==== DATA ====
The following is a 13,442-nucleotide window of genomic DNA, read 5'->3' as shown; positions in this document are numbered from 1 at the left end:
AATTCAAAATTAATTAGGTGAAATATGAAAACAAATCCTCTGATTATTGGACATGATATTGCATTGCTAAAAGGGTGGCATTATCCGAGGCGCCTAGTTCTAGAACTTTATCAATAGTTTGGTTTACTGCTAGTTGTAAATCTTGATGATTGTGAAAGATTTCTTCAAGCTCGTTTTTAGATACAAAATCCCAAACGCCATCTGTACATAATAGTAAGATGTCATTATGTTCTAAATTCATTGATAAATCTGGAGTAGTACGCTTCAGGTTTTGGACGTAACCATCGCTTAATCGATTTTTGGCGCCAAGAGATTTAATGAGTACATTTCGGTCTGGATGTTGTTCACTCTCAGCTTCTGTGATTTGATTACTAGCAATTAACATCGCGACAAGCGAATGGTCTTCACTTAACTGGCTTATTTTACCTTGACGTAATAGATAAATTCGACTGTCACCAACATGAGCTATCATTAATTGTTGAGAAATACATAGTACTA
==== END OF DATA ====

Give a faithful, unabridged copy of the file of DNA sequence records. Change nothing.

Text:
The following is a 13,442-nucleotide window of genomic DNA, read 5'->3' as shown; positions in this document are numbered from 1 at the left end:
AATTCAAAATTAATTAGGTGAAATATGAAAACAAATCCTCTGATTATTGGACATGATATTGCATTGCTAAAAGGGTGGCATTATCCGAGGCGCCTAGTTCTAGAACTTTATCAATAGTTTGGTTTACTGCTAGTTGTAAATCTTGATGATTGTGAAAGATTTCTTCAAGCTCGTTTTTAGATACAAAATCCCAAACGCCATCTGTACATAATAGTAAGATGTCATTATGTTCTAAATTCATTGATAAATCTGGAGTAGTACGCTTCAGGTTTTGGACGTAACCATCGCTTAATCGATTTTTGGCGCCAAGAGATTTAATGAGTACATTTCGGTCTGGATGTTGTTCACTCTCAGCTTCTGTGATTTGATTACTAGCAATTAACATCGCGACAAGCGAATGGTCTTCACTTAACTGGCTTATTTTACCTTGACGTAATAGATAAATTCGACTGTCACCAACATGAGCTATCATTAATTGTTGAGAAATACATAGTACTA